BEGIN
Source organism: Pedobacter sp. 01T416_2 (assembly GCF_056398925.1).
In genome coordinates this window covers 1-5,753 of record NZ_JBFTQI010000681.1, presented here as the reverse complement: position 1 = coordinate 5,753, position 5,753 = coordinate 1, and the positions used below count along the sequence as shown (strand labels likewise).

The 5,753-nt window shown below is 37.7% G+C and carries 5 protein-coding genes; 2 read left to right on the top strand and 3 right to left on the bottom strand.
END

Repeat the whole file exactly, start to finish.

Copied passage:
Source organism: Pedobacter sp. 01T416_2 (assembly GCF_056398925.1).
In genome coordinates this window covers 1-5,753 of record NZ_JBFTQI010000681.1, presented here as the reverse complement: position 1 = coordinate 5,753, position 5,753 = coordinate 1, and the positions used below count along the sequence as shown (strand labels likewise).

The 5,753-nt window shown below is 37.7% G+C and carries 5 protein-coding genes; 2 read left to right on the top strand and 3 right to left on the bottom strand.